After four consecutive mountain stages, the GC riders can take a step back and let the sprinters come forward. I fear not all of them will have made the time cut on the previous stage, but whoever is left has this nice sprint stage into Saint-Étienne to look forward to.
We head to Mende, where Omar Fraile won back in 2018. The final climb is a devilish 2.3km at 10.8%, but this isn’t a day where the stage will be won by a GC rider, it’s another day for a strong break to go all the way. Despite the final climb, it is possible for a non-climber to win from the break, Jasper Stuyven came very close to doing this when Fraile won.
The classical transition stage awaits the bunch on stage 15. A sprint is possible, but the break will also have their eyes set on this one. The final cat 3 climb looks on the limit for some of the purer sprinters. The final rest day comes after this stage.
The first stage in the Pyrénées, with two cat 1 climbs towards the end of the day. They are likely to be deemed too far out for it to be a GC day, so it’s another breakaway day, there seems to be lots of chances for the attackers in this year’s edition.
This stage marks the start of the final battle for yellow, hopefully all is still to race for. We have the monster finish on the Peyragudes, where Romain Bardet won in 2017. The finish is 8km at 7.7% but remember the final little ramp to the line.
It’s the final mountain stage and the legendary Hautacam climb is back, Nibali won here in 2014, but the one that sticks in my memory was Bjarne Riis in 1996. With over 4000m of climbing in the stage, and a final 14km at 7.6%, no one will be safe until they get through this stage.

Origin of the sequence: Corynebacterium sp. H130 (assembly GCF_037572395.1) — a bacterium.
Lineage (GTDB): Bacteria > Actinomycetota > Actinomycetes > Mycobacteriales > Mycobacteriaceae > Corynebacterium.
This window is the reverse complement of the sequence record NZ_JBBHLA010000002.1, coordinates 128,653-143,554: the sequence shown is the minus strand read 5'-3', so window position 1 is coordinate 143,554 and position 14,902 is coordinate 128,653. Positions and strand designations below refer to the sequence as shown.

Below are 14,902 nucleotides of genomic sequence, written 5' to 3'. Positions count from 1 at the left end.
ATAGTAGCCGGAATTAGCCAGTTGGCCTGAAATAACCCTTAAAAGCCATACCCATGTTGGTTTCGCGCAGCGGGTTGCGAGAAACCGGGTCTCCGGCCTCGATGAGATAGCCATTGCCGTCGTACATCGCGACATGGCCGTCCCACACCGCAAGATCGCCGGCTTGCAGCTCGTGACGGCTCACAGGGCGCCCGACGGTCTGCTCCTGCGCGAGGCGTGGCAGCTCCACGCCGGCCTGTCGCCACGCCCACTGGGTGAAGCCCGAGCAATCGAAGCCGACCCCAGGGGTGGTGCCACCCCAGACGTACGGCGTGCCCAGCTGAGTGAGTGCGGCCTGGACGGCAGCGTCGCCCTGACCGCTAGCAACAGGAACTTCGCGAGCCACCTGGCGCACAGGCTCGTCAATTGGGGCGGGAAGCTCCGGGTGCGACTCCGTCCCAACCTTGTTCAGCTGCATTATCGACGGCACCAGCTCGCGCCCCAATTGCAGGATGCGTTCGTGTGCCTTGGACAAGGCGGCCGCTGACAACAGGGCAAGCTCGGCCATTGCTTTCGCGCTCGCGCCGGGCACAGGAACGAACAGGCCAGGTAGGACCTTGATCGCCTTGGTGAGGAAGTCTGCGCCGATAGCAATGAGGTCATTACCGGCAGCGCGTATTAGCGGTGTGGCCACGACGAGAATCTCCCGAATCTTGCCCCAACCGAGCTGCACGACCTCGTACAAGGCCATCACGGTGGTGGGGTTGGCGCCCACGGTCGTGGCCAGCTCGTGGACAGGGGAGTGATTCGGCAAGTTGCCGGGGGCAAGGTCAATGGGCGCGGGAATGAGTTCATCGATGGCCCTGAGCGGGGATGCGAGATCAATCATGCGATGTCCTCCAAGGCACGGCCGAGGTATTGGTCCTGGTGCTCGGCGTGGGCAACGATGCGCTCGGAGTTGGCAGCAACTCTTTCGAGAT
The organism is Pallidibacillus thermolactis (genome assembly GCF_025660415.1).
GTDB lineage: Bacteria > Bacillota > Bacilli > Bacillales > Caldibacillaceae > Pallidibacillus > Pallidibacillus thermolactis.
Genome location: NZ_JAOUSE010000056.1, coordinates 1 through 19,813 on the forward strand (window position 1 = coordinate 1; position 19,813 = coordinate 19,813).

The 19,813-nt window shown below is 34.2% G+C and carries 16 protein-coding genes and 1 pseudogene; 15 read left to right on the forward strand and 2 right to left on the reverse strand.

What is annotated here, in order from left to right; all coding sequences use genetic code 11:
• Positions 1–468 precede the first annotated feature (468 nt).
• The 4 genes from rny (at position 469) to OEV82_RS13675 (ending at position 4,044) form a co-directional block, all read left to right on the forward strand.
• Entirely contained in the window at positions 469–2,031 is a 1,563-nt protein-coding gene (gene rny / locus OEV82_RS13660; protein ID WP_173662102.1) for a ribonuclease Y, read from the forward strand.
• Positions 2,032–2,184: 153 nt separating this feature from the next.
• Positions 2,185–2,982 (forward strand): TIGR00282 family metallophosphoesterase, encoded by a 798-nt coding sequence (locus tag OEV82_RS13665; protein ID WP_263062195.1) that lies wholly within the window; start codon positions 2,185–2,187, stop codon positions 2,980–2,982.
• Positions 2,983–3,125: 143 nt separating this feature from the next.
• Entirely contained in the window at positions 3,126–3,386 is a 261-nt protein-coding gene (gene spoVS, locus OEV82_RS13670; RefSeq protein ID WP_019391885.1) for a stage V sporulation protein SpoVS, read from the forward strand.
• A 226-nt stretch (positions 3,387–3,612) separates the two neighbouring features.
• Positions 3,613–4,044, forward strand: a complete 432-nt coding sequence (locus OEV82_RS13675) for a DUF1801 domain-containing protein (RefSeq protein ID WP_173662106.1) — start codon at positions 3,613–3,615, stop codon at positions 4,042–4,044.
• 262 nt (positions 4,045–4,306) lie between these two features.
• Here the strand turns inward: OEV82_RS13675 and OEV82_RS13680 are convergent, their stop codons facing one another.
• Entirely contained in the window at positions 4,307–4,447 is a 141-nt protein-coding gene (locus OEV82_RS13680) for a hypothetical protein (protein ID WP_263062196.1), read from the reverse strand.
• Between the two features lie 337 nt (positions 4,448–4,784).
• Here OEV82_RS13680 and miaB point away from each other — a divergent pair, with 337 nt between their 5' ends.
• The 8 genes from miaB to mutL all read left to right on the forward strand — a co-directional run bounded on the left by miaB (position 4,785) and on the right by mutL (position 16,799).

The type of stage we get depends on how many sprinters, and domestiques, have survived until this point. The strong breakaway riders will sense a chance, it’s a Nikias Arndt type of day.
The GC battle finishes off with a 40.6km ITT, that feels very retro. It’s an enormous distance for a TT at any time but coming at the end of a demanding grand tour will ensure we see huge gaps between some of the GC riders. Unless you are Pogačar, Roglič or Vingegaard, it’s the last thing you want to see.
As usual, we finish with the sprint on the Champs-Élysées. Will Van Aert take the win and green jersey?
This first 5 stages will tell us the type of race we’re going to get. In stages 2, 3 and 4 we’ll see a very nervous peloton, and that always leads to crashes, even if we don’t get echelons. Then we have the cobbles, where we could also see crashes and riders losing a lot of time on GC. After those stages are over, teams can take stock and decide on their approach for the rest of the race.
In terms of breakaways, this year could be a breakaway bonanza. I see lots of stages that suit: 7, 9, 10, 14, 16 and possibly 19. The problem is the mountain breakaways, as only the Alpe d’Huez stage starts with a climb. An early climb is needed to ensure we get climbers in the breakaways, the parcours are not great for skinny climbers looking to make the breaks. They can still do it, but it requires a lot of team support, and some luck as well. In the mountains, if we end up with breaks without climbers, we could see quite a few stages ending up in the hands of the GC riders. I think we could see a couple of surprise winners this year.
For the pure sprinters we have stages 2, 3, 4, 13, possibly 19 and 21, but the first three opportunities all depend on the wind. If the wind blows in the first week, it’s going to be a very long three weeks for the fast men.
Stages 5, 6 and 8 are your Van Aert v van der Poel stages, I’m looking forward to this battle more than anything else. Both should be at their very best, and when they start to swing, I’ll be glued to my TV.
In terms of the GC riders, there’s a lot for them to get their teeth into. Stage 12 is the one, a day that could go down in history. All the top riders want to win on Alpe d’Huez, I’m hoping to see something special, and it’s Bastille Day!
The ASO have put together a decent route, but I would like to have seen more climbs at the start of stages. Like always, route design is one thing, but it’s up to the riders to make the race. I’ll see you in July.